If so, how significant is it? The main domain is on AWS/IIS with the impression that the subfolder contains a WordPress site hosted at SiteGround.
I host 100s of high traffic, high speed, WordPress sites.
If a client asked me this question... I'd say...
This type of spaghetti setup is okay for a hobby site. Not for a real + money generating + pay your bills type of project.
For real (money generating) projects. Keep tech simple.
I run straight up Apache + FPM PHP + sites I host load test at roughly 1.1M request/minute throughput. You read that right.
There's all sorts of myths about what's required for fast sites.
My guess, 99.999% of everything written about fast sites is written by people who've never run a high traffic site or don't understand how to setup sites to isolation + fix slow points.
Do yourself a favor + hire someone smart to host your site.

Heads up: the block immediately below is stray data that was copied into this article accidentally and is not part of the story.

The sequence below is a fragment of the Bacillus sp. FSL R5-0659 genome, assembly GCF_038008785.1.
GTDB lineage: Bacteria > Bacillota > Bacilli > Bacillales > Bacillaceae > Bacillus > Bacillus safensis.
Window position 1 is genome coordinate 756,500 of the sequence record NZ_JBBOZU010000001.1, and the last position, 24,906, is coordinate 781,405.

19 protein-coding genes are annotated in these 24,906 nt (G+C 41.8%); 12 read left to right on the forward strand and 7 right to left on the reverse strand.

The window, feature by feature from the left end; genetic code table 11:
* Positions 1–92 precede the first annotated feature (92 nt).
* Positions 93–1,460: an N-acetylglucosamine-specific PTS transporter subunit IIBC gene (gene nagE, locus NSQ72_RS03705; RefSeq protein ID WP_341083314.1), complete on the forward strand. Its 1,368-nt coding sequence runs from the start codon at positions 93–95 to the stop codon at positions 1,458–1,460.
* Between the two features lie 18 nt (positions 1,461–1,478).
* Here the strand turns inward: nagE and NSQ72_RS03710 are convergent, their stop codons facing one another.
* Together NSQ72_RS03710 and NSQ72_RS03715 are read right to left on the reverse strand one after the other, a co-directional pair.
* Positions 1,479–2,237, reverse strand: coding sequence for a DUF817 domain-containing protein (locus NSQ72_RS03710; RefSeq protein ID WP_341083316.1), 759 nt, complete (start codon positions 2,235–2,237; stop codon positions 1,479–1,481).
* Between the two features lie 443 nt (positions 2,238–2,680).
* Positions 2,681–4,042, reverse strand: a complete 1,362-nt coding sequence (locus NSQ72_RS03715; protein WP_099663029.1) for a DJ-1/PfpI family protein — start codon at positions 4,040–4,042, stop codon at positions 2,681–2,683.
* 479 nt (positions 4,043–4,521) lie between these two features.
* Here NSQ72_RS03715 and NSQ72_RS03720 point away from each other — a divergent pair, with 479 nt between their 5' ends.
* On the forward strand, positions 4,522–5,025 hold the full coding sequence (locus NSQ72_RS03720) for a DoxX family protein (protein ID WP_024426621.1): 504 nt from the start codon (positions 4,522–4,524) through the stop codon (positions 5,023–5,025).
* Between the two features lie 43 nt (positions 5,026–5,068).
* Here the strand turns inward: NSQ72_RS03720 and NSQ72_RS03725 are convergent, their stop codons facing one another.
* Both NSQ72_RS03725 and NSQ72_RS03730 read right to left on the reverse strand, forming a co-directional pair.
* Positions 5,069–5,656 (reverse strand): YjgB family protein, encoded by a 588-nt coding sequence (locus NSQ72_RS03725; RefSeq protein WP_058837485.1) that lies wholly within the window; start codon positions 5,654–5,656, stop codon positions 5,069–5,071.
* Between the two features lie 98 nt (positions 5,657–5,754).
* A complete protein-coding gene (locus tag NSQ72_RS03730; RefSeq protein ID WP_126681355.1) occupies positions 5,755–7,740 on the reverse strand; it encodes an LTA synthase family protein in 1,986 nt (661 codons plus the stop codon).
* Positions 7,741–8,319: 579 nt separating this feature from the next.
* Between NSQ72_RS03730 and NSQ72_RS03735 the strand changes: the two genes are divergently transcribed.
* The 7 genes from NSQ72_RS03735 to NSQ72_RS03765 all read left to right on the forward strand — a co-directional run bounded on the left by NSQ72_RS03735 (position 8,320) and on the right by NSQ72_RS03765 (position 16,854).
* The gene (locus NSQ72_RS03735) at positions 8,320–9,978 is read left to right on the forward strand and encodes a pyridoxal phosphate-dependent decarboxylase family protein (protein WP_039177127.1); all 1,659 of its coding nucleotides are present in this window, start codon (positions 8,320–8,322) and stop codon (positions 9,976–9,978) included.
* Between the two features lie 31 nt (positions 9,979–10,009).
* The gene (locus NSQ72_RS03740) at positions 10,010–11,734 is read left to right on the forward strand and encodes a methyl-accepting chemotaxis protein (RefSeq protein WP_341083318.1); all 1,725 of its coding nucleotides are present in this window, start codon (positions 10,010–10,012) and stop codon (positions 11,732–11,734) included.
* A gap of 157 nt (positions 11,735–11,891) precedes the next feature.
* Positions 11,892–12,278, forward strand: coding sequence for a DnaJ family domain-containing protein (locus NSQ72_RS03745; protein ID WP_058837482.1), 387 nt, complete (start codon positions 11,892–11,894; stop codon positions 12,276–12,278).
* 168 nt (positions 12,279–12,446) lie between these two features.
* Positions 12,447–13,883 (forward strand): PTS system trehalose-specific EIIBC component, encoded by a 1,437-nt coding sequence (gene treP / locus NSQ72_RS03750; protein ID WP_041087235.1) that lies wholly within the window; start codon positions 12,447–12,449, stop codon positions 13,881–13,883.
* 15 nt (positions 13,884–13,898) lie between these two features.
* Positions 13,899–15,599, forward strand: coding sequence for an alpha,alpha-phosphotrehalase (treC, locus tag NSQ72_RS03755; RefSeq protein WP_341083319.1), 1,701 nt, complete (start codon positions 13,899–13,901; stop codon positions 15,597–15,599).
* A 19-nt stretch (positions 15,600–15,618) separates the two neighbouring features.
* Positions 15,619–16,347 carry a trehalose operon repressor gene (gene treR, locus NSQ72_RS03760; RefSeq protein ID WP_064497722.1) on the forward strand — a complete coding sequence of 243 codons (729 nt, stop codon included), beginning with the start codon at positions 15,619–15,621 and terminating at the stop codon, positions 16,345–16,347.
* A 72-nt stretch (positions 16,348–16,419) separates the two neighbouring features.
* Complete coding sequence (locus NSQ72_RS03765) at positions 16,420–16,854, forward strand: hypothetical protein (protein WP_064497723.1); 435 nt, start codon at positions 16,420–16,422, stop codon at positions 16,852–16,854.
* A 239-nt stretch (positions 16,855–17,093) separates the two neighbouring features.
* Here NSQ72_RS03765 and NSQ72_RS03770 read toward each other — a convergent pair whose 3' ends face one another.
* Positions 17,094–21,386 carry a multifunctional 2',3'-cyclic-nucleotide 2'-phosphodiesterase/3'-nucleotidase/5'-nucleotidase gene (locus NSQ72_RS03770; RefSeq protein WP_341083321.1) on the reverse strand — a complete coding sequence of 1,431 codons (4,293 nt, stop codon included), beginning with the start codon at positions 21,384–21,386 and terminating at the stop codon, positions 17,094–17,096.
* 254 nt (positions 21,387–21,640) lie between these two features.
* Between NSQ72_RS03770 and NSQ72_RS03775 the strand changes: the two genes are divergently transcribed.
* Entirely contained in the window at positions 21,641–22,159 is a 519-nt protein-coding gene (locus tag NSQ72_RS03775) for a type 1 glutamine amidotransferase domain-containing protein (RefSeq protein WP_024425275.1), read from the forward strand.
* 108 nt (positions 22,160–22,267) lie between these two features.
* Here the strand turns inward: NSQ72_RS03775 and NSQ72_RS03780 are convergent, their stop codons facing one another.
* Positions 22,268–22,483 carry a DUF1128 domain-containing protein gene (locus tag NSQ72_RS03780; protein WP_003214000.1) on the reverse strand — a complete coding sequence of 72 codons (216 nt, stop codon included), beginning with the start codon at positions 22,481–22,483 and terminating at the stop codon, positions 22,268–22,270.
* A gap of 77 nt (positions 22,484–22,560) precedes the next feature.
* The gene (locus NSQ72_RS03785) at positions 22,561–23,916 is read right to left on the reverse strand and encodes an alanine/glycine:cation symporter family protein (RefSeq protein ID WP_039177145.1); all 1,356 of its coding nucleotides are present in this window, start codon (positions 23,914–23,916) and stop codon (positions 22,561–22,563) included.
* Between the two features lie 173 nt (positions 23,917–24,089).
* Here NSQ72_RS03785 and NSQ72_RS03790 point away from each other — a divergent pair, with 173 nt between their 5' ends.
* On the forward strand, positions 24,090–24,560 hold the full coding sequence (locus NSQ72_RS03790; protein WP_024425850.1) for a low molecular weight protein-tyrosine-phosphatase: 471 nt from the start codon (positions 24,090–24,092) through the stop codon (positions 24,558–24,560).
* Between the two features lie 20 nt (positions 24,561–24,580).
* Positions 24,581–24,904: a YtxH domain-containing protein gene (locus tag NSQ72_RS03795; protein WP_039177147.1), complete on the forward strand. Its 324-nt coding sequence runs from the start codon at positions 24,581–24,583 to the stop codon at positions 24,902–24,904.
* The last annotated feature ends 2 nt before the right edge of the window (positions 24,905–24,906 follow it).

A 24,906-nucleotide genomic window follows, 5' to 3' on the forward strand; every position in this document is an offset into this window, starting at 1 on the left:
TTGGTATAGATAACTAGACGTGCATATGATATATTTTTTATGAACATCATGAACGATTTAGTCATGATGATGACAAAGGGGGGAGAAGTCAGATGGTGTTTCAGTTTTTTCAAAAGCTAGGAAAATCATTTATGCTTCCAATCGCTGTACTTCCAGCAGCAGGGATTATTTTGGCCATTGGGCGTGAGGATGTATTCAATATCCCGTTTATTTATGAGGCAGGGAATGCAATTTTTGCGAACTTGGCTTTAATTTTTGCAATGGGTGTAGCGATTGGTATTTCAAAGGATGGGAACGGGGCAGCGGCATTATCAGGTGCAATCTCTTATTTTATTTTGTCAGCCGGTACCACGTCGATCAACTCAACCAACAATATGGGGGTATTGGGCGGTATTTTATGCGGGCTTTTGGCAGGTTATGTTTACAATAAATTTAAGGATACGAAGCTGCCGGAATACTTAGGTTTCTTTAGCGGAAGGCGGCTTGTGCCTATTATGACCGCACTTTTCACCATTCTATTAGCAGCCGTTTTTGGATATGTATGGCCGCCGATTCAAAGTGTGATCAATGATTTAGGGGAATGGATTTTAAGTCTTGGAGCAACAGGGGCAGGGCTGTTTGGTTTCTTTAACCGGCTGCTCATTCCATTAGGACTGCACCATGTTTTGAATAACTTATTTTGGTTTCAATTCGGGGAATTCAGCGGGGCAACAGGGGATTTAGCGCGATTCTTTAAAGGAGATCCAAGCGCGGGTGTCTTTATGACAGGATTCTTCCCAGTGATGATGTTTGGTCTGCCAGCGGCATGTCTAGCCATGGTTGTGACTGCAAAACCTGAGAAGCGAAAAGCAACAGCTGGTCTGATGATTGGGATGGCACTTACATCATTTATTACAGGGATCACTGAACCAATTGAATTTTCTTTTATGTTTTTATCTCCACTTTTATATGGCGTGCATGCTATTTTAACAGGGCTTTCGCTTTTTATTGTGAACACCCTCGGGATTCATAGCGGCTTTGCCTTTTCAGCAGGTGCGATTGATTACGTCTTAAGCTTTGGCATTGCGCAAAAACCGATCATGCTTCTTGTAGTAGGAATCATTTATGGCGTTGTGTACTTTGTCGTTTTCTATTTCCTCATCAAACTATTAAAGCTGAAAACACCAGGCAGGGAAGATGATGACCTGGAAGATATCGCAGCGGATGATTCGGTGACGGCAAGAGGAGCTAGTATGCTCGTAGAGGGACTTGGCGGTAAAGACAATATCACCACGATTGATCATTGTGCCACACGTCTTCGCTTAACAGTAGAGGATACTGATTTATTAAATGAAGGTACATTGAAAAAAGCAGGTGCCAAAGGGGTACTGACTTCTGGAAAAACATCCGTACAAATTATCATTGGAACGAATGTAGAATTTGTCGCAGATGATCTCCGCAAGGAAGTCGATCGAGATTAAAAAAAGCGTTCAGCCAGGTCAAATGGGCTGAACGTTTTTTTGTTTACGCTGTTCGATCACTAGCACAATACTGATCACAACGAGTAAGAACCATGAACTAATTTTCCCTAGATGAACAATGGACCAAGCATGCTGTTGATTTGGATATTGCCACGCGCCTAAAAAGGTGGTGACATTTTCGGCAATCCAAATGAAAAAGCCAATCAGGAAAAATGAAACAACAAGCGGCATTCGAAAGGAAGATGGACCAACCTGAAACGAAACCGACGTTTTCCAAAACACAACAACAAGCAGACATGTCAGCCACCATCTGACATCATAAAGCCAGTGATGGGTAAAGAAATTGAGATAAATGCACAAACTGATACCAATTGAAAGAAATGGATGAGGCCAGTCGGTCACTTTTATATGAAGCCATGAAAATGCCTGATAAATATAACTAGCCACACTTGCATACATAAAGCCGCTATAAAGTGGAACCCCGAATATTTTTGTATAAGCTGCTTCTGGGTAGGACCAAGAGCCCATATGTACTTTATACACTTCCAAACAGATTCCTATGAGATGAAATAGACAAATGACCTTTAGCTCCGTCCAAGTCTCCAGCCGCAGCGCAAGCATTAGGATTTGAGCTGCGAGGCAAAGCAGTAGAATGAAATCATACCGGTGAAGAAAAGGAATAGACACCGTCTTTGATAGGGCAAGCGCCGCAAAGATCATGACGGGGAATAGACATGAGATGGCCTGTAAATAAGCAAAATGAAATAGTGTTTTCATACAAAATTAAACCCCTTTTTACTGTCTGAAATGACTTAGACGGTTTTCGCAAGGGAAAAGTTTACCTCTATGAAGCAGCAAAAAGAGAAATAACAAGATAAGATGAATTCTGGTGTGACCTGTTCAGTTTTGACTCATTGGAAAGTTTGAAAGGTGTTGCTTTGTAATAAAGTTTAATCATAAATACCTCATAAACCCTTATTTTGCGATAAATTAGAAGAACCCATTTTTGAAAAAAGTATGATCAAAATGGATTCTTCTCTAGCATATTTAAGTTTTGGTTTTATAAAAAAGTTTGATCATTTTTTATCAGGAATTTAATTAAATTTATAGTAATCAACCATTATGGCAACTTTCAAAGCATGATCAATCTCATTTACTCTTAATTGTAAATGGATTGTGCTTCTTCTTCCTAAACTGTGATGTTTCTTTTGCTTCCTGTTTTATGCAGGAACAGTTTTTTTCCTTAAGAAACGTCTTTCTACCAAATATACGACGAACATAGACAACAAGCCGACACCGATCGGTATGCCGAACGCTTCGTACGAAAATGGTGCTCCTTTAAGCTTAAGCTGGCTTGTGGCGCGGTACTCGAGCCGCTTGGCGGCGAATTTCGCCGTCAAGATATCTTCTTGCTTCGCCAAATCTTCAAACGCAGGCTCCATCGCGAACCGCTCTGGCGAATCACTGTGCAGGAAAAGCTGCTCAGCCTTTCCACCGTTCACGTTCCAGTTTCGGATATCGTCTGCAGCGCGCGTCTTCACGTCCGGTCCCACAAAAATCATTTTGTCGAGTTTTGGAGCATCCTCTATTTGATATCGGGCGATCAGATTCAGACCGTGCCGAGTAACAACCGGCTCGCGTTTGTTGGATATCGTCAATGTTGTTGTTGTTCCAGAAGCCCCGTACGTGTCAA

In the long run, you'll save a truckload of money.
Reverse proxies can have a negative impact on page speed. It is difficult to completely answer your question without additional information such as:
Why is there a reverse proxy at all?
How significant is the performance degradation?
If you are interested, I can get on a call with you.
Depends on your specific setup and use-case. If you use AWS Load-Balancing you will get a managed service that will autoscale and will only have such a small latency that you can only measure it on a network point of view (milliseconds).
The advantage of using AWS Loadbalancing is that you will get detailed metrics that give you a detailed overview about latency, error rate on each of your services behind the reverse proxy. This way you can easily find the bottleneck.
Another possibility would be to setup a nginx reverse proxy running on EC2 instance. This way you could enable caching functions for specific locations and your reverse proxy will cache request. This way your reverse proxy can dramatically improve your perfomance but you might need to have rules for auto-scaling if you have a high traffic site...